China’s Successful Olympic Charm Offensive in Hong Kong
Chinese swimmer Fu Yuanhui (L) attends an entertainment show by Chinese Rio Olympics medalists in Hong Kong, China (August 28, 2016).
Image Credit: REUTERS/Bobby Yip

China’s Successful Olympic Charm Offensive in Hong Kong

 
 

Despite the ongoing political tensions between the ruling Chinese government and the people of Hong Kong, a delegation of 64 Chinese Olympians was welcomed to Hong Kong with applause and rapture. Dressed in yellow blazers for women, and red blazers for men, the athletes were greeted by Chief Secretary Carrie Lam Cheng Yuet-ngor and 180 visibly excited school children waving small Chinese and Hong Kong flags.

The charm offensive has become something of a tradition since the Sydney Olympics in 2000, with Chinese athletes visiting Hong Kong and Macau, post games. The tours have been touted by Chinese state media as a way of strengthening the bonds between China and its two prodigal cities. But not everyone got to see them, as there was no public parade.

The Olympic diving, table tennis, and badminton athletes put on a demonstration in the form of a kitschy variety show. There were 5,700 tickets released for the show at HK$20 each (US$2.50); however many scalpers looked to make a large profit, selling them for more than HK$1,000 (roughly $130).

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Four-time Olympic champion diver Wu Minxia displayed her diving routine at Victoria Park swimming pool, while badminton star Chen Long played against former gold medalist Lin Dan. But by far the star of the show was Chinese swimmer and bronze medalist Fu Yuanhui, who won the hearts of Hong Kongers with her candid and humble interviews and entertaining gestures and expressions. At a press conference, Fu said that she loved Hong Kong and she had never dreamed of being so popular. She said Hong Kong and China “are family, like brothers and sisters,” and with her trademark animated expressions, said that she would be back — to visit Disneyland.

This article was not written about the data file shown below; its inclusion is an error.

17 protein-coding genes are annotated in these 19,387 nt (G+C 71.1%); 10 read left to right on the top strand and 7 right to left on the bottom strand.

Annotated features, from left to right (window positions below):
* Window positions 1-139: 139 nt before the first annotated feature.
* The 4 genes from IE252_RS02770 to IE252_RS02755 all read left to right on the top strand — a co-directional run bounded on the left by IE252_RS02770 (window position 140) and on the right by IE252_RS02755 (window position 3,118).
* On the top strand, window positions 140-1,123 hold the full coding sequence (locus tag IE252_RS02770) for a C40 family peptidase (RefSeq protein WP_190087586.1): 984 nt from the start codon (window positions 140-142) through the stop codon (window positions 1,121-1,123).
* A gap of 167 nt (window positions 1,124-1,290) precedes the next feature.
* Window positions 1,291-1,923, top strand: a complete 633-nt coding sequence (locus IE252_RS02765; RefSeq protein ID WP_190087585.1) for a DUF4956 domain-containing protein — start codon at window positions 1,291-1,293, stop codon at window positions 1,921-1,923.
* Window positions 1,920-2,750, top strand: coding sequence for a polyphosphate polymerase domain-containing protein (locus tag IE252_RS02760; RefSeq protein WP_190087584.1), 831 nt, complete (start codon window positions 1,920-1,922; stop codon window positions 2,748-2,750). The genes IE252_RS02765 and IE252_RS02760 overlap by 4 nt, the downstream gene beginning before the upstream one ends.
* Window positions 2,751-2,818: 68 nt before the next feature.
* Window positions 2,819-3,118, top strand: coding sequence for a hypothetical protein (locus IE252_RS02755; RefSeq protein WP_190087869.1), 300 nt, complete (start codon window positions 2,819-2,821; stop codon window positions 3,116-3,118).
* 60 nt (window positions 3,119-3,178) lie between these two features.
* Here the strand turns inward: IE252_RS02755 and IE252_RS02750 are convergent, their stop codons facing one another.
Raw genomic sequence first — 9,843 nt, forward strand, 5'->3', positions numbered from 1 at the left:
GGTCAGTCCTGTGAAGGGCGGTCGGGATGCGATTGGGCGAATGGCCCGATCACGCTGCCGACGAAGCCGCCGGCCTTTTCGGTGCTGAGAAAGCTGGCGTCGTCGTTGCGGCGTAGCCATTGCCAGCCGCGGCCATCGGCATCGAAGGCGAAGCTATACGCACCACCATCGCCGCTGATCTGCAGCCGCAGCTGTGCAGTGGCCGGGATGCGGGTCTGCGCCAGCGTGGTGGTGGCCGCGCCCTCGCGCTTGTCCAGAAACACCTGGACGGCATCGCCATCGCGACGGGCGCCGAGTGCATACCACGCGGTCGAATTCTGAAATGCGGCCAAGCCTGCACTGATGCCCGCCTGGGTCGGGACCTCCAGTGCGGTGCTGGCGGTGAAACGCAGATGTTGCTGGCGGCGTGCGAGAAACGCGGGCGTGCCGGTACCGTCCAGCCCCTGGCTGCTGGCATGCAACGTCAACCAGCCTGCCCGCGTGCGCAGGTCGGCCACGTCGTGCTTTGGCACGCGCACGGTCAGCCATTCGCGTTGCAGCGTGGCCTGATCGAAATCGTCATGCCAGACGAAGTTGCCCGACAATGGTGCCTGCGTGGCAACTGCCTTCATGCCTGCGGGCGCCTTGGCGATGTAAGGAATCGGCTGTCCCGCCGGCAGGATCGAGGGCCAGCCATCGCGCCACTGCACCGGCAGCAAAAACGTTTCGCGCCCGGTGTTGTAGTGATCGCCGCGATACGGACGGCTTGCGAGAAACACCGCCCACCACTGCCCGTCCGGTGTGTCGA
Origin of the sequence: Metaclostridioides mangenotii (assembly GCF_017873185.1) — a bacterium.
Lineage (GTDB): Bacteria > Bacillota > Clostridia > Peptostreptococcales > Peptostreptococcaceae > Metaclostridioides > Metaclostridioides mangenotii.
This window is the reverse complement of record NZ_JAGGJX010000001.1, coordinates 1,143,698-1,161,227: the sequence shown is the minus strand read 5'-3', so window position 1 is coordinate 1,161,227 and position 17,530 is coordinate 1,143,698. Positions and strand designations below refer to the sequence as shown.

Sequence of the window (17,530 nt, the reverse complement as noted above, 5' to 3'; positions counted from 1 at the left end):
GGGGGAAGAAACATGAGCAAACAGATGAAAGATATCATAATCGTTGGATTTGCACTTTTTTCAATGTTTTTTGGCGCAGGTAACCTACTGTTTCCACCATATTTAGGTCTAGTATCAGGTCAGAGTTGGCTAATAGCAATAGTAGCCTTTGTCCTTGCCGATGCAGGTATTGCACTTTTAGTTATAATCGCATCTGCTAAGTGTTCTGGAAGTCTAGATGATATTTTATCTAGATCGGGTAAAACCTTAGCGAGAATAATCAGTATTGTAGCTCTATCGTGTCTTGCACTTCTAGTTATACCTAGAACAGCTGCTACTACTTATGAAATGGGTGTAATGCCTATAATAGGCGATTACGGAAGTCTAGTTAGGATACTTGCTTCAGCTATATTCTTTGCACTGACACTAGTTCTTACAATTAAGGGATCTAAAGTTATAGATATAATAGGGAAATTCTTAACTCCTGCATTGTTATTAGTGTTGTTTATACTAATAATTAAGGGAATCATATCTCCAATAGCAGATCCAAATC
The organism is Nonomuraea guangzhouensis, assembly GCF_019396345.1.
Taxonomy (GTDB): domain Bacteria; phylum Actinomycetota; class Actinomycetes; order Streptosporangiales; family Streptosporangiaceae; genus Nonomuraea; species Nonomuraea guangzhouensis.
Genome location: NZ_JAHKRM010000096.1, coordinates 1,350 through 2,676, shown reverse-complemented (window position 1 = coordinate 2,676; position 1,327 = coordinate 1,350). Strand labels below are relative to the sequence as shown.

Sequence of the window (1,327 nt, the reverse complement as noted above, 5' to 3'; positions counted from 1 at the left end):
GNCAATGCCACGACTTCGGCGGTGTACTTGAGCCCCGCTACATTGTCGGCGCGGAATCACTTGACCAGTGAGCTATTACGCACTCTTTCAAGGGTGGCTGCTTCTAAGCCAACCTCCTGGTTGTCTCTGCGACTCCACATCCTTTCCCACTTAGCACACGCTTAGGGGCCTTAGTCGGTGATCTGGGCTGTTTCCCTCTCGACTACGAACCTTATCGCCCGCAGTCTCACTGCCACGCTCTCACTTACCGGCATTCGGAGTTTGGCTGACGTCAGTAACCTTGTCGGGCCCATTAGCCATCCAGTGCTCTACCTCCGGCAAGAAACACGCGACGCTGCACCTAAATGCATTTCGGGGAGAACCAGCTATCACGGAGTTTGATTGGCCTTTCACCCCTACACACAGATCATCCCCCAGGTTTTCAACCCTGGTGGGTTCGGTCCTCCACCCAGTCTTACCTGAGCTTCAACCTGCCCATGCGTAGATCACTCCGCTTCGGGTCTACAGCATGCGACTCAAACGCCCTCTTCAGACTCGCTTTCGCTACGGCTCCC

Leading up to the visit, there were fears that Hong Kong’s patriots would try to voice their cause and create problems, along with media attention. Metal barriers were erected and police patrolled the area around the athletes’ hotel, and two floors were fenced off to the public and other hotel guests. However, no protests or demonstrations were organized. The closest thing was one question from an Apple Daily reporter asking the athletes how they would respond if confronted with an anti-mainland protest in Hong Kong. The question was deflected, and Wang Wen, a mainland Chinese official, said that sports are not related to politics and the question was irrelevant to the purpose of the visit.

Hong Kong’s Chief Executive Leung Chun-ying met with the athletes at a reception at Government House and said that Hong Kongers and the national athletes were “bonded by blood” and Hong Kong hoped to work with the mainland to develop sports in the city, according to the South China Morning Post. In 2014, Leung was publicly slammed by Hong Kong’s Olympic athletes for his remarks about the sports sector not contributing to the economy.

The tour has been an apparent success for both governments and among the wider population of Hong Kong, an increasingly rare occurrence of cross-border goodwill.

“We already feel the fire-like passion of Hong Kong people. We are very touched and thrilled,” said Liu Peng, director of the State General Administration of Sports. He thanked the citizens who gave them a heartfelt welcome. “We are also grateful to Hong Kong people for their support to the country’s development in various aspects, including the sports industry … I wish Hong Kong a better future.”

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